Seattle University's student newspaper since 1933

The Spectator

Seattle University's student newspaper since 1933

The Spectator

Seattle University's student newspaper since 1933

The Spectator

Gentrification, Displacement, and Whole Foods


Many students rejoiced at the grand opening of Whole Foods, as the health food store joined QFC, Central Co-op and Trader Joe’s as the fourth grocery store within blocks of Seattle University’s campus. However, the celebration of some students was met with concern by others, with this opening representing another step toward the gentrification of Seattle.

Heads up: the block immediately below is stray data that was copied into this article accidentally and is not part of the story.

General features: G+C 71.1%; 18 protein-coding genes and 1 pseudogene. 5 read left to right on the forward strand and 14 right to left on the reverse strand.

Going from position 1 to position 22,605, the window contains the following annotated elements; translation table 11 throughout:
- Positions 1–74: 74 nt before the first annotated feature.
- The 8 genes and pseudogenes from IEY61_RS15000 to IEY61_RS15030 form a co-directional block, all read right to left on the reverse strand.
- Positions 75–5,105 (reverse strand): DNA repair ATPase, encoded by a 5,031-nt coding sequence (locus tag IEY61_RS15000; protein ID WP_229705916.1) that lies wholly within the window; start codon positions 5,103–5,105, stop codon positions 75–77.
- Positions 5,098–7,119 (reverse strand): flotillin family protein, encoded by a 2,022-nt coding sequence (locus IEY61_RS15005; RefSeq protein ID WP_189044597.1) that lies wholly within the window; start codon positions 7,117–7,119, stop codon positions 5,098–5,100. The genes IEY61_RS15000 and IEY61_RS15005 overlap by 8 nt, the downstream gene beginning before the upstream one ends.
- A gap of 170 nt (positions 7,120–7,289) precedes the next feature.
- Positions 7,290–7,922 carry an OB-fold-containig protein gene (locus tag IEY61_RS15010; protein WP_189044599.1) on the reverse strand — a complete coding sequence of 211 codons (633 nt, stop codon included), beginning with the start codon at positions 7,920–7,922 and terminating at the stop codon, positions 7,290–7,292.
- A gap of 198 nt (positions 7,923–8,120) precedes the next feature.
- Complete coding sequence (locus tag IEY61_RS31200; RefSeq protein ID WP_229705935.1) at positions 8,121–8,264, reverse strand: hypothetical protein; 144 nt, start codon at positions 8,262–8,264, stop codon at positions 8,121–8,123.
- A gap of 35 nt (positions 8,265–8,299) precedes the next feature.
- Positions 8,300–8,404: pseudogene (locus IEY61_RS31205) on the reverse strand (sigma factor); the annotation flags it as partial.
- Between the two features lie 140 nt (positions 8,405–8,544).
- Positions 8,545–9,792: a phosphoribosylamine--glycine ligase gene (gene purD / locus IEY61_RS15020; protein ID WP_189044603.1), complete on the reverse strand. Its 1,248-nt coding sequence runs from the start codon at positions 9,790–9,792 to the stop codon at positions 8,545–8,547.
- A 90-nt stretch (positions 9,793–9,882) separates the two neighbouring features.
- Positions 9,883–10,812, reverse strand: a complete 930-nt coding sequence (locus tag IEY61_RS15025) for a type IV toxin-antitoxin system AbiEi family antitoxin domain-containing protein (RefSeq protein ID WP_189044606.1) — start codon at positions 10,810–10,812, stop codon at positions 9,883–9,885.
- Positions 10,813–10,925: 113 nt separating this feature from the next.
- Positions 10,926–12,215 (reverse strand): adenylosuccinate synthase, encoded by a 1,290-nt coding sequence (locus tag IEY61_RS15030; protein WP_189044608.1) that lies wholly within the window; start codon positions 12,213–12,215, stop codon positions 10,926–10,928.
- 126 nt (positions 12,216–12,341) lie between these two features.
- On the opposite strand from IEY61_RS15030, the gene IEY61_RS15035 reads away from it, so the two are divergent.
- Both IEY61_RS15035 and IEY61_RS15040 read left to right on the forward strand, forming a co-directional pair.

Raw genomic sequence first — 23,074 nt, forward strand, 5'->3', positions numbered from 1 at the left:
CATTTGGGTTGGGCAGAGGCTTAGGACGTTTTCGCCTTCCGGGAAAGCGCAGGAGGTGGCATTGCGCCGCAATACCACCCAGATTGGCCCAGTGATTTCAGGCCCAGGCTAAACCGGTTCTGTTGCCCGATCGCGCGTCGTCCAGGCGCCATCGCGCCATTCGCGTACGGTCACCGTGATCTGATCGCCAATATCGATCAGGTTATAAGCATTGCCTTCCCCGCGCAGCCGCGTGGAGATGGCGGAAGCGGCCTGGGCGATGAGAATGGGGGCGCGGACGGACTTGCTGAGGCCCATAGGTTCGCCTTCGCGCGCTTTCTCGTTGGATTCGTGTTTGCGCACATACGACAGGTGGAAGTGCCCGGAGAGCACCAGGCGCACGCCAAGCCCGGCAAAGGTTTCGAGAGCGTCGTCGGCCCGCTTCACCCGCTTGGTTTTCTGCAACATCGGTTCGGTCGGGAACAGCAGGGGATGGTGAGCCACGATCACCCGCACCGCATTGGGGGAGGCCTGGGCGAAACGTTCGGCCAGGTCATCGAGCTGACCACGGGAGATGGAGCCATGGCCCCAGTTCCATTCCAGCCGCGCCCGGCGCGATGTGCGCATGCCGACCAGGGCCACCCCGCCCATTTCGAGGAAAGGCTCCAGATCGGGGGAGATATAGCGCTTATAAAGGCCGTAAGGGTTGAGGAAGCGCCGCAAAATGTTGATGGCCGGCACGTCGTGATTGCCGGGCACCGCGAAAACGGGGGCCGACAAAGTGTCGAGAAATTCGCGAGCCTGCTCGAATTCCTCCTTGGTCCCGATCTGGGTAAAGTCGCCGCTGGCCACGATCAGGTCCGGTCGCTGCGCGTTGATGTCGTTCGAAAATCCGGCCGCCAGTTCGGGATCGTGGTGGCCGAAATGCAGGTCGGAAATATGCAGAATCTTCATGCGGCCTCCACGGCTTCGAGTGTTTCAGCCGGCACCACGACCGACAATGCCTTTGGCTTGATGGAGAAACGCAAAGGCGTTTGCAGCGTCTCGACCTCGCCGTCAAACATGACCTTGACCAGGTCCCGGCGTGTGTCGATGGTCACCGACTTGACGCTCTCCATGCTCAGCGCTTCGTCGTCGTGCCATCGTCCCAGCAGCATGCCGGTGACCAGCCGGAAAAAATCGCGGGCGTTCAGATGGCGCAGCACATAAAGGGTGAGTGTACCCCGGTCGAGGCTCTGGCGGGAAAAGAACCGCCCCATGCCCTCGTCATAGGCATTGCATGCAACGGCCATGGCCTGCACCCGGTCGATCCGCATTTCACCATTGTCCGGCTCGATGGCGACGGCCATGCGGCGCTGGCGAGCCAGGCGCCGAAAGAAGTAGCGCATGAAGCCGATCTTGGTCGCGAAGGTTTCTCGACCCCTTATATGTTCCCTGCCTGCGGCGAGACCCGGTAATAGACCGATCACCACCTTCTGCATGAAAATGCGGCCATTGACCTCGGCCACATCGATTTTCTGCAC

Buyers who can afford the prices have many healthy food options at Whole Foods—milk substitutes from soy to oat in the grocery store, aisles of ready-to-eat food on the second floor, and more.

While Whole Foods’ location can seem convenient for students, some members of the Seattle U community are pointing out a larger problem that Whole Foods’ arrival may be a symptom of: the gentrification that has changed the face of Capitol Hill and Seattle.


Whole Foods opens its newest location in Capitol Hill on Oct. 30.

Capitol Hill’s demographics have been changing as market prices skyrocket and Seattle has become ever more tech-oriented, with companies like Amazon and Microsoft moving in and hiring highly-educated professionals. Higher-income and predominantly white people who work high-paying jobs in Seattle are moving into previously affordable areas, which prices lower-income homeowners and renters out.